Why do we need to know this information? For example, in most new cars today, you can see a thin film on the inside of your window in the morning. Braungart and McDonough point out that many of the widely used materials in everyday products are carcinogenic substances that remain in living systems for a long time. In the pharmaceutical industry, drugs are regulated to avoid the production of dangerous products.

I Am Inescapable

In most other industries from which we buy, use, and discard products, however, up until recently, little such regulation has existed. But just the task of identifying material components is daunting. In addition, companies selling vehicles in Europe are now faced with phase-out schedules for particular chemicals, starting with heavy metals such as lead, mercury, hexavalent chromium, and cadmium. In many cases, nobody knows how to remove these elements from vehicles or what material can be used as a substitute. As SoL member companies collaborate, we are finding connections and possible synergies.

But because this product was developed for the aircraft industry, it was unknown to auto and motorcycle manufacturers. Another collaborative project involves building common databases so that product designers can quickly determine the chemical constituents of different materials, their potential environmental and health consequences, and preferred alternatives, where they exist. TST: Have any organizations successfully collaborated and designed sustainable product development processes?

Senge: About five years ago, Nike, Inc.

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Founded on a vision of fitness and vitality, Nike was making products that included potentially harmful chemicals. Several Nike leaders started meeting with external and internal designers for the company to explore more sustainable practices in product design, manufacturing, and distribution. Nike now sells an entire line of organic clothing made from cottons produced by small farmers around the world.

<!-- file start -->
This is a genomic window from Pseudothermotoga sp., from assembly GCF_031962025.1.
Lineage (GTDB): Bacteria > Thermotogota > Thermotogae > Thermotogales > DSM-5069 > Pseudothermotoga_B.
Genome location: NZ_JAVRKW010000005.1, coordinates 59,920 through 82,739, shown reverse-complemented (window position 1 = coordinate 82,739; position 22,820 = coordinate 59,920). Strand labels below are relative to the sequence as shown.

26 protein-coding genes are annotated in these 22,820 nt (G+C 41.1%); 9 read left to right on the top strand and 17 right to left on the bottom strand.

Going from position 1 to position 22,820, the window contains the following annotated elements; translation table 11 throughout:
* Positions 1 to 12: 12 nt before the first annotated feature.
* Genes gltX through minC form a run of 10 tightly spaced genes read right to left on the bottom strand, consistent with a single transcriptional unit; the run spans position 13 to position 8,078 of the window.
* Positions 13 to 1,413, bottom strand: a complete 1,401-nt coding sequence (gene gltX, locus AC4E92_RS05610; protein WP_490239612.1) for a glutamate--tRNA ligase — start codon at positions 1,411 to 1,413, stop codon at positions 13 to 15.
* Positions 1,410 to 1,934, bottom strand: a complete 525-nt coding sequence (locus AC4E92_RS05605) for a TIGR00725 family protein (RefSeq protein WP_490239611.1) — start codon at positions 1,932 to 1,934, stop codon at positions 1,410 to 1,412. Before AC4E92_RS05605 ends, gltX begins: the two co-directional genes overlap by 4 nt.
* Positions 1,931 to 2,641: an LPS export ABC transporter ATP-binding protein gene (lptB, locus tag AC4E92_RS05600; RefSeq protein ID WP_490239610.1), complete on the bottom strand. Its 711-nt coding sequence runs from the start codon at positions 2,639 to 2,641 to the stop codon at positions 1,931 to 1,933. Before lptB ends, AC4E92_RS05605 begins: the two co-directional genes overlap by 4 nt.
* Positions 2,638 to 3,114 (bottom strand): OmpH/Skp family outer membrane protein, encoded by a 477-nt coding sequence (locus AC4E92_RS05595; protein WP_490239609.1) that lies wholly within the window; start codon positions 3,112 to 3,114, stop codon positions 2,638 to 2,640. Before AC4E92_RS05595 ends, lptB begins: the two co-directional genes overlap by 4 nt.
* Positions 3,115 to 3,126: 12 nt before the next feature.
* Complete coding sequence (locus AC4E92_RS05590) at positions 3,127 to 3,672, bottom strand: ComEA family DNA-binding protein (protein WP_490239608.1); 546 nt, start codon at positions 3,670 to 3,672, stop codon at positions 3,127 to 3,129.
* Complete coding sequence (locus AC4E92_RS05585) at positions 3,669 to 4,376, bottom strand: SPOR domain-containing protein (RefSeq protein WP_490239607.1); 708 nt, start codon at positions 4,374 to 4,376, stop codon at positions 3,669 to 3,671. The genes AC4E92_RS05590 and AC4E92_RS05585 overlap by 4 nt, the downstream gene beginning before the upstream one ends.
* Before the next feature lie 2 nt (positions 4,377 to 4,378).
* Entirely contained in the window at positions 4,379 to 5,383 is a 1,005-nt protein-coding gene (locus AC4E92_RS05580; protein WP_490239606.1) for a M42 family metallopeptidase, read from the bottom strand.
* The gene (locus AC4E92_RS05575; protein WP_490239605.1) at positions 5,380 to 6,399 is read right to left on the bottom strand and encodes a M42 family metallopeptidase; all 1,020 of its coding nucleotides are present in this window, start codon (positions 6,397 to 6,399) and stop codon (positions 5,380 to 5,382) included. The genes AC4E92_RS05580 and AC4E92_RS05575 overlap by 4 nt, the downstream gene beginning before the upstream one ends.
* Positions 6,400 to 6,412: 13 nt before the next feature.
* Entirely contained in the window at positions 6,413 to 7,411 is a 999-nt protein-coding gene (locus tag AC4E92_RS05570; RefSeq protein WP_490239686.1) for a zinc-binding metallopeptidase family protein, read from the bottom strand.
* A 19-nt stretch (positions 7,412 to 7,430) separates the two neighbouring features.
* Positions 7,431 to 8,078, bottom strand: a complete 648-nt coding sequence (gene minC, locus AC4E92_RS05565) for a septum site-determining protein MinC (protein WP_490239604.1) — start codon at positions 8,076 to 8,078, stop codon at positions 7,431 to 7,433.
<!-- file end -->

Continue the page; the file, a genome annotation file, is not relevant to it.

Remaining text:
TST: Who will be the movers and shakers making an impact in society in the next few years?

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But from a systemic perspective, the reality is just the opposite. Rather, when lots of people at all levels of an organization start to do things differently, they begin to enact new systems. Senge: For one, through the sharing of generative ideas, ideas that can change how people think and act. The Industrial Revolution is a perfect example of how a set of ideas can produce wide-scale change without a single plan or group in charge of the process.

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Over a long period of time, hundreds and thousands and ultimately hundreds of millions of people started doing things a little bit differently than they had before. As a result, factories sprang up, assembly lines were developed, public schools were created, and entrepreneurial activity exploded. Mostly through stories. Academic books usually have less short-term impact than a compelling story told informally over and over. As I mentioned earlier, one way is to build networks of people and organizations who are implementing diverse ideas of interdependency and sustainability.

Then, sharing stories of projects such as the materials pooling initiative can inspire more examples. Young people today have grown up acutely aware of the stresses in the world, especially those living in poverty or in countries with obvious social divisions.

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For example, Pioneers of Change, an emerging global network of people in their 20s and early 30s, is involved in significant social change projects to produce healthy communities around the world. One of its members is developing a network of villages based on sustainable agriculture in Rwanda. Another is starting the first management school in Croatia. Another group, Roca, located in Massachusetts, is composed of former gang members focused on helping teenagers leave their gangs and build their communities. Has its popularity resulted in the effects you hoped for?


How do you view your own purpose now? Has it changed over the last 10 years? But it does get clearer. I have always been concerned with the imbalances in our patterns of development.